Genetics: Interpreting Hi-C Maps
While Hi-C maps can be pleasing to look at, it can take time to learn how to read them. This article will focus on enabling one to interpret these data-rich figures. A summary of Hi-C is here, from another one of my articles.
“Cis-Trans Interaction Ratio”¹
Cis interactions are between genetic elements on the same chromosome, and trans interactions are between genetic factors on different chromosomes¹. Given how Hi-C matrices often plot chromosomes against one another, a signal that veers from the diagonal can be interpreted as interactions between different chromosomes¹. This measure is typically used to evaluate data quality¹. Background noise from random processes would affect cis and trans interactions, decreasing the ratio¹. An ideal ratio is between 0.40 and 0.60¹.
“Distance-Dependent Interaction Frequency”¹
Generally, cis components' interaction decreases with the genomic distance represented on the map as reducing intensity away from the diagonal¹. This is thought to be due to random chromosome movement¹. We can study this using either interpolation by creating a function modelling the findings or segregating data based on genomic distances and averaging it (binning)¹.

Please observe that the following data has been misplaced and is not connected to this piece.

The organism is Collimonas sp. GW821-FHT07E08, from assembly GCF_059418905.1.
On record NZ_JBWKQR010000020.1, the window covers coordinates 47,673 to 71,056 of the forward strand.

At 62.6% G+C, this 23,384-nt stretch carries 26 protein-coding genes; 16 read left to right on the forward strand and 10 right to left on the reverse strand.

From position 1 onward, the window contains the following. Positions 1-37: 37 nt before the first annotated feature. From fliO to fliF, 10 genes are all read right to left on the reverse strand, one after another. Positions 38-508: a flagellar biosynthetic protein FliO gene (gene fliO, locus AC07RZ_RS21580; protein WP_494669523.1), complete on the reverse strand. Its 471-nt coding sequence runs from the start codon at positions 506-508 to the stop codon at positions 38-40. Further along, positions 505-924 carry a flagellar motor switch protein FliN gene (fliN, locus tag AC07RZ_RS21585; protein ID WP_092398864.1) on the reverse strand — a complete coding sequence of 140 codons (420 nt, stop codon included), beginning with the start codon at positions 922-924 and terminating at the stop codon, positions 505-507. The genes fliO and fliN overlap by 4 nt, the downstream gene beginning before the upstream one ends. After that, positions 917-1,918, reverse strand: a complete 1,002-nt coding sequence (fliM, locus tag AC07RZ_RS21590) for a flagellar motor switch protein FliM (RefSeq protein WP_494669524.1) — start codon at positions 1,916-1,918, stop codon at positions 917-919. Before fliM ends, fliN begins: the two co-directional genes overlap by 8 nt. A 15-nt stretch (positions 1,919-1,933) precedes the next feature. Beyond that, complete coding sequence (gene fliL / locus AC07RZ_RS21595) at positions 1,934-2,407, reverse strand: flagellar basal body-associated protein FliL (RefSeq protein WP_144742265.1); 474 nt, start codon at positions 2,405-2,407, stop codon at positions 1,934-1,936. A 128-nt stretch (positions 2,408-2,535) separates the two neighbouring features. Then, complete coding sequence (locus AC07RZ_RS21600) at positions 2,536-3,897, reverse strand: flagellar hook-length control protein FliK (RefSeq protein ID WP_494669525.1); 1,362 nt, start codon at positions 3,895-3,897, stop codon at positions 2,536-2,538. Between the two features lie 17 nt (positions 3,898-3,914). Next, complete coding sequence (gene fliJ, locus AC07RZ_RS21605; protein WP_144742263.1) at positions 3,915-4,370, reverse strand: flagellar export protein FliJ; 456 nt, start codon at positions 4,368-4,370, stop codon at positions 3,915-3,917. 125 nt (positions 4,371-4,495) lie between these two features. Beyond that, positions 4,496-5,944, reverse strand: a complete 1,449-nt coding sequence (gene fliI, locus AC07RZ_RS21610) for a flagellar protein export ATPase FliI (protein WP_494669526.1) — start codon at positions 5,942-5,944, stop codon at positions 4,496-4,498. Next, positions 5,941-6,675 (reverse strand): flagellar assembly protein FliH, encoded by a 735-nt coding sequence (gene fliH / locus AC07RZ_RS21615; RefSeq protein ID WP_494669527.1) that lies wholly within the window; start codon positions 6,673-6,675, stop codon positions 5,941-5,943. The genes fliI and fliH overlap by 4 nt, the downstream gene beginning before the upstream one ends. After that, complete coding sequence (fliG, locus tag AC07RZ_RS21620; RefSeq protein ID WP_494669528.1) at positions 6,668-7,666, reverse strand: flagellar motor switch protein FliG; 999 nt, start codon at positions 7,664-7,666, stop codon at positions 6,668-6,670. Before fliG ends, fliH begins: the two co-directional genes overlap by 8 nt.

These compartments, as I have described in my introductory article to Hi-C, refer to regions that can or cannot bind to other components with active more likely to match with active and inactive with inactive¹. They are represented on the map as checkboard-like patterns and tend to be the first principal component for PCA¹. They represent broader trends versus more focused changes¹.
While genomic compartments typically represent broader trends, topological domains can represent more narrow trends¹. Enhanced square boxes represent them along the diagonal¹. Various methods can quantitatively evaluate these by focusing on bins, which I will not cover here¹.
This is a more complex topic that I will not be discussing in this article.